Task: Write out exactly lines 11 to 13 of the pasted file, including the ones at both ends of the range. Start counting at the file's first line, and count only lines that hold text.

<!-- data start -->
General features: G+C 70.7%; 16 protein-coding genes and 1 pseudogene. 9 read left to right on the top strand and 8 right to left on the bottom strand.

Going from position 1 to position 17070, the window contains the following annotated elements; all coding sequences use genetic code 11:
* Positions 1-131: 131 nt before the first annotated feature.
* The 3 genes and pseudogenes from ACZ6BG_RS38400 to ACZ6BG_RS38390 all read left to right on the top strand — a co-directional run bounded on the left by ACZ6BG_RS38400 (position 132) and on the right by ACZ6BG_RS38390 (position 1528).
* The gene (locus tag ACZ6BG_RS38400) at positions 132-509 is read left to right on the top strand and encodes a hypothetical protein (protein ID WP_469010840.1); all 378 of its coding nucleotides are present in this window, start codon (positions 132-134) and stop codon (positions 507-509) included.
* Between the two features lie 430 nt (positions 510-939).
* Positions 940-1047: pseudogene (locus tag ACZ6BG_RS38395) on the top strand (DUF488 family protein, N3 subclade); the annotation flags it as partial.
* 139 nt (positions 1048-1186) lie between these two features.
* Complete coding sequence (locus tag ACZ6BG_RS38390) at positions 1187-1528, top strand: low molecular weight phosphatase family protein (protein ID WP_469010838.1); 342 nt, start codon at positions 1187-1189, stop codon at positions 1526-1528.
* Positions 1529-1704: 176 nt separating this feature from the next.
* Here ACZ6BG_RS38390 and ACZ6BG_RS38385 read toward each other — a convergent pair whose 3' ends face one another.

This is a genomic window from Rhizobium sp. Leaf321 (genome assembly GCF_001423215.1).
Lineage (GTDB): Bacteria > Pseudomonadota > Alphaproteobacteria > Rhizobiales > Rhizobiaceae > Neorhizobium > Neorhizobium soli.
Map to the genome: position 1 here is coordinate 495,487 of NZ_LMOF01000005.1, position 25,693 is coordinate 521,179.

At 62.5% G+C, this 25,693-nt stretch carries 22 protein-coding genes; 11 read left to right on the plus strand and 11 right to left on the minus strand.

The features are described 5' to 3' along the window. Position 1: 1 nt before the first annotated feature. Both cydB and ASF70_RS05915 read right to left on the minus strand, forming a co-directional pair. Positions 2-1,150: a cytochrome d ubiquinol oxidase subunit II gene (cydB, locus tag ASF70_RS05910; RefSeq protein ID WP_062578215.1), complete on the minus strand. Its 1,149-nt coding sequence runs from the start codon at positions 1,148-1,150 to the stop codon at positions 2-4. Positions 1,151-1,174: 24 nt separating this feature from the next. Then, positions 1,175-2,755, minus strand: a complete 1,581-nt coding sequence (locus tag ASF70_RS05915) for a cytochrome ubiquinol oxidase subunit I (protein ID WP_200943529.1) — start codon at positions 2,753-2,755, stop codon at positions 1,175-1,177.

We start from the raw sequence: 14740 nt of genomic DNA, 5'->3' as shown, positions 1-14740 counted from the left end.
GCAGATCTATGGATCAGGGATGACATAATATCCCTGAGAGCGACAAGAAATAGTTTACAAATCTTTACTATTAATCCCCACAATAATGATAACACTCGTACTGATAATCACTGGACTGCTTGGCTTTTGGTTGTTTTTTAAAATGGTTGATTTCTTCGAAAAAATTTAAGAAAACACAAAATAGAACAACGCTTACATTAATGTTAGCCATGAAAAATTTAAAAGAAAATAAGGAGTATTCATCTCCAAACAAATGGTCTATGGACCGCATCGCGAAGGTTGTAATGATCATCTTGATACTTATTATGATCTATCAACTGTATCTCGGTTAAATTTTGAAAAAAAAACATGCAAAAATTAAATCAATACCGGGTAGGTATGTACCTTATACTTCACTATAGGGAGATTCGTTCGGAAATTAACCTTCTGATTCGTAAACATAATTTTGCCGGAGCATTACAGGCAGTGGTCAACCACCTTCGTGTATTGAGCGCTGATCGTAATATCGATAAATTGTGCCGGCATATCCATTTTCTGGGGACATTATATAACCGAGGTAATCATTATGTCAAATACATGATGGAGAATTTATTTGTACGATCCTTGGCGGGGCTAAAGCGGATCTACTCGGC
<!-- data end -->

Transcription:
* Here ACZ6BG_RS38390 and ACZ6BG_RS38385 read toward each other — a convergent pair whose 3' ends face one another.

This is a genomic window from Rhizobium sp. Leaf321 (genome assembly GCF_001423215.1).
Lineage (GTDB): Bacteria > Pseudomonadota > Alphaproteobacteria > Rhizobiales > Rhizobiaceae > Neorhizobium > Neorhizobium soli.